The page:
Digital radio still hard to hear

Broadcasters eagerly jump on the digital-radio bandwagon. But radio releases are being delayed, and few people can listen today. Photos: HD radios

Tech Culture
In most major cities in the United States, the future of radio is already on the air. But hardly anyone is listening.

The problem is, hardly anyone can. More than 570 stations around the county are now broadcasting in the new digital radio format, but only a relative handful of actual digital radio receivers have been sold, or are even available to consumers who want to buy them.

With competitive pressures growing from satellite radio and the iPod, radio companies had hoped that this year's shopping season would finally see a significant number of high-definition radios hitting the market. But several major manufacturers have pushed back releases until 2006, likely dooming these hopes.

News.context

What's new:
Critical manufacturers say they won't have many new digital radios ready for the 2005 holiday shopping season.

Bottom line:
Broadcasters are rushing into HD Radio to compete with the growth in satellite radio and iPod listening, but the radios themselves have barely hit the market.

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"We are seeing a month-or-two slippage, which is not uncommon with new technologies," said Robert Struble, chief executive officer of Ibiquity, the company that created the standard HD radio technology. "But we're talking about a fundamental change to radio, not just about one shopping season. It's better to get something out right."

The release of digital radio is widely viewed inside the broadcast radio industry as a critical response to other digital technologies, which are capturing a growing share of radio listeners' attention.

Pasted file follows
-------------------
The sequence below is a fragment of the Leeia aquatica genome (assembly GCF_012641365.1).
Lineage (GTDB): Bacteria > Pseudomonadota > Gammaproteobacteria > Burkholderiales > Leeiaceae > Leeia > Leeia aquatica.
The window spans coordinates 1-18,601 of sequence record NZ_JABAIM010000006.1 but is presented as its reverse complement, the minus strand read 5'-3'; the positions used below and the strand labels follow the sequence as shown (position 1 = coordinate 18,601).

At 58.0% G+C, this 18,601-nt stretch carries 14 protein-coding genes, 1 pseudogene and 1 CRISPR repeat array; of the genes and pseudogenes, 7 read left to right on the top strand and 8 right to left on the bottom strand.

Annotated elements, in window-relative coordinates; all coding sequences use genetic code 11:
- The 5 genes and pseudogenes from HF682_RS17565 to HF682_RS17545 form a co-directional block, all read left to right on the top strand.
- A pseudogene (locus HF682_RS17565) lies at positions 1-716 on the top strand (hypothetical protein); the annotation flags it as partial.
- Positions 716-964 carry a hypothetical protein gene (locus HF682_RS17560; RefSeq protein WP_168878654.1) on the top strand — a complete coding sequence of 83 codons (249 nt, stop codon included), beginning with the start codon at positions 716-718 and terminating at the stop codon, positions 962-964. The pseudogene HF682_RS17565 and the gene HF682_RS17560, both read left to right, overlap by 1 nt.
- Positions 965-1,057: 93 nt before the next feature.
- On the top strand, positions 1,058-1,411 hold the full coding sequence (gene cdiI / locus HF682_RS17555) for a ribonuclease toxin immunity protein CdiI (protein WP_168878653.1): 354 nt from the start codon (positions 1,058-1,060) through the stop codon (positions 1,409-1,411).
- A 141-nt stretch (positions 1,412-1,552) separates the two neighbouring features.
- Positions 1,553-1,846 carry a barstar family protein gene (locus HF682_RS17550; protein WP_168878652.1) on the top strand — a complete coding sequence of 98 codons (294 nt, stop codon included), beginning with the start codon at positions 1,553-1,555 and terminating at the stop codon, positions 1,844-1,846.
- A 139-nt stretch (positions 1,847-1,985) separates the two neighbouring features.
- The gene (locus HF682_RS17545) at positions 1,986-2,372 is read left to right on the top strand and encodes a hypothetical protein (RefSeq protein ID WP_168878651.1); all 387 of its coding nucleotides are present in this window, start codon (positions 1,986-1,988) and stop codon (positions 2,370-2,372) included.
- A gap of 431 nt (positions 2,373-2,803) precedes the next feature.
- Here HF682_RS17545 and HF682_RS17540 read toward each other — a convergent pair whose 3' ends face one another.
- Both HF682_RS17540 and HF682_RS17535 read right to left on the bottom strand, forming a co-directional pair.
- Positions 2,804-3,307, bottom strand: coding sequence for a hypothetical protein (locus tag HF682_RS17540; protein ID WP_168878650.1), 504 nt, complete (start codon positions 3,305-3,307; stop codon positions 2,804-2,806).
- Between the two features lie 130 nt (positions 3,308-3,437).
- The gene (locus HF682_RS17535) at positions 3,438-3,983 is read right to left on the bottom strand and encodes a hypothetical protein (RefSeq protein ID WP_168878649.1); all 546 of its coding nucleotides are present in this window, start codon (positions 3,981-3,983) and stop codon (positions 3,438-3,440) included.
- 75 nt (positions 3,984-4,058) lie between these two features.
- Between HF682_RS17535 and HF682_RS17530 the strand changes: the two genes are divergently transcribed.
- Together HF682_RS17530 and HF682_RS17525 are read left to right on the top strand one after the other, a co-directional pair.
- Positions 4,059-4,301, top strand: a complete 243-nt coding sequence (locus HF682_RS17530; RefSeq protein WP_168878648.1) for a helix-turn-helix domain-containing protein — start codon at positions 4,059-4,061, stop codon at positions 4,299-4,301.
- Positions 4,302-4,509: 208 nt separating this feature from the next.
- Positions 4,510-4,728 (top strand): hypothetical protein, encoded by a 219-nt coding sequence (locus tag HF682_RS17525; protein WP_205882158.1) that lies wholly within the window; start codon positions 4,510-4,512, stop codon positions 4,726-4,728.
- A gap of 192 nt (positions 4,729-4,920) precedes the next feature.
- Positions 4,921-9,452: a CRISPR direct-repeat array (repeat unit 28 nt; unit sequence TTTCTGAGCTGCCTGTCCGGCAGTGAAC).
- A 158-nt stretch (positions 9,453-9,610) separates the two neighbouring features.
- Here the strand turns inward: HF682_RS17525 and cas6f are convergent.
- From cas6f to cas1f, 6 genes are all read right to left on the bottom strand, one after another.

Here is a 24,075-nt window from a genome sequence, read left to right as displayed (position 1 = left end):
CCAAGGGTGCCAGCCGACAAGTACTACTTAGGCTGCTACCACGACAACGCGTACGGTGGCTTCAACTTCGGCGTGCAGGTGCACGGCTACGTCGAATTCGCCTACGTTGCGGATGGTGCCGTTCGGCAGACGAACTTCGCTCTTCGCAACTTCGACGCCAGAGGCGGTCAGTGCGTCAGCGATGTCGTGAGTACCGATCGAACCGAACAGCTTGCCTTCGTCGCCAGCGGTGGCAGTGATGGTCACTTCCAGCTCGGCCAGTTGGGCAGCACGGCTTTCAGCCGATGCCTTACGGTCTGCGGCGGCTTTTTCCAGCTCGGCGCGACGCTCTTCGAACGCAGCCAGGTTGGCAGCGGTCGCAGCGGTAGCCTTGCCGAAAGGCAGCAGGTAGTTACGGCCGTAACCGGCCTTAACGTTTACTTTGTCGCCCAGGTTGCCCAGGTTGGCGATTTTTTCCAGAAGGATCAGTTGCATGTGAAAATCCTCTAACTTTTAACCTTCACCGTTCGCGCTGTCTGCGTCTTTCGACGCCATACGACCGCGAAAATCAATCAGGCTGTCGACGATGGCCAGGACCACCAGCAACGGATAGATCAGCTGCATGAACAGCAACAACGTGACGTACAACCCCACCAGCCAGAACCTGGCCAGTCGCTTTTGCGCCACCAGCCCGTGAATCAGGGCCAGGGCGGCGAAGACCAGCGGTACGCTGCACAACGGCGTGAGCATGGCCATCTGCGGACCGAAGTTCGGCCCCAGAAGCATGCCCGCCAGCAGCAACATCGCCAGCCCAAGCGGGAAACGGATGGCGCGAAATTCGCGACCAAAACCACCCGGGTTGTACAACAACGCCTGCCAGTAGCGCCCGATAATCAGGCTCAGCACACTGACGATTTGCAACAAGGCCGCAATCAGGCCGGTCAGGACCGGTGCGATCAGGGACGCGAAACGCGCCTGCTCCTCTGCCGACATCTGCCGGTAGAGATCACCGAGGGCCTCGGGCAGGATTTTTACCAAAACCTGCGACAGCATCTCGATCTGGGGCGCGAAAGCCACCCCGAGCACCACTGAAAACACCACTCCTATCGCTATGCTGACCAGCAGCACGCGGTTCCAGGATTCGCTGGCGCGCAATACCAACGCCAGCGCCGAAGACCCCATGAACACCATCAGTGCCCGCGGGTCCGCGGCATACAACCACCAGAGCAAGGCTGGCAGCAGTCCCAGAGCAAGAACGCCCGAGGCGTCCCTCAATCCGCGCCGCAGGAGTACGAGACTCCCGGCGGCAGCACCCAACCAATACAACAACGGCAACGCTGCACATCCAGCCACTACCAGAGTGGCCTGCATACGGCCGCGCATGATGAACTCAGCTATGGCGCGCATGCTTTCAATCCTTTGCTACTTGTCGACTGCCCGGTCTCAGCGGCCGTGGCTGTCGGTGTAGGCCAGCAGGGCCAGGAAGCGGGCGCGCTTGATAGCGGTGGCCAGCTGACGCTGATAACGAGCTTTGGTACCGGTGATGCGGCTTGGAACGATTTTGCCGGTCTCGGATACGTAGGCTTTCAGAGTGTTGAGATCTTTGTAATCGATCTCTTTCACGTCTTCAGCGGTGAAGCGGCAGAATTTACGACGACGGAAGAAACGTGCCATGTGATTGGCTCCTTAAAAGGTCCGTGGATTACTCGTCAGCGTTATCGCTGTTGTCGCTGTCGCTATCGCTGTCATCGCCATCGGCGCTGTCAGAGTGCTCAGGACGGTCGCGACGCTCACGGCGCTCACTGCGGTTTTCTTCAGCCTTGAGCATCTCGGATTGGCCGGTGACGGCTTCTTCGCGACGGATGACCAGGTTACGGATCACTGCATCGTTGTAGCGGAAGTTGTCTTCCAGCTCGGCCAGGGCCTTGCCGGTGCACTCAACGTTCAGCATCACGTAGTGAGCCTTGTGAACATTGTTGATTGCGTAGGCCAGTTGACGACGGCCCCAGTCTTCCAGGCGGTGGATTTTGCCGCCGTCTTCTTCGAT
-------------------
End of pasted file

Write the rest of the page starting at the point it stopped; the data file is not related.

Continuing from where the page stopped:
The defection of key radio personalities such as Howard Stern to satellite radio over the past year has focused broadcasters' attention on the competitive threat. The number of stations broadcasting in the new HD radio digital format, about 100 at the beginning of the year, is expected to reach 600 by the end of 2005.

That still leaves a long way to go to reach the 13,000 total stations in the country, but all the big chains have committed to transitioning most of their stations over the next two years. Backers note that 60 percent of the country's citizens already live within range of an HD signal.

HD radios

"HD Radio is vital to the future of radio broadcasting," said Caroline Beasely, chief financial officer for the Beasely Broadcast Group, a company with 41 stations around the country. "It will keep radio relevant, and you can't overstate how important that is to our medium."

The technology essentially does for AM and FM radio what digital, high-definition television does for TV. The quality of the broadcast goes up substantially, eliminating static and providing near-CD quality richness of sound.

The Ibiquity-produced HD Radio technology standard also allows stations to broadcast at least two audio streams over the air, as well as several data feeds such as news headlines or traffic reports, over the same space ordinarily used for one traditional radio broadcast.

About 40 stations around the country are already using this "multicast" facility, often to supplement their existing music station with another stream of up-and-coming artists, or a related genre.

But on the street, that progress is less apparent.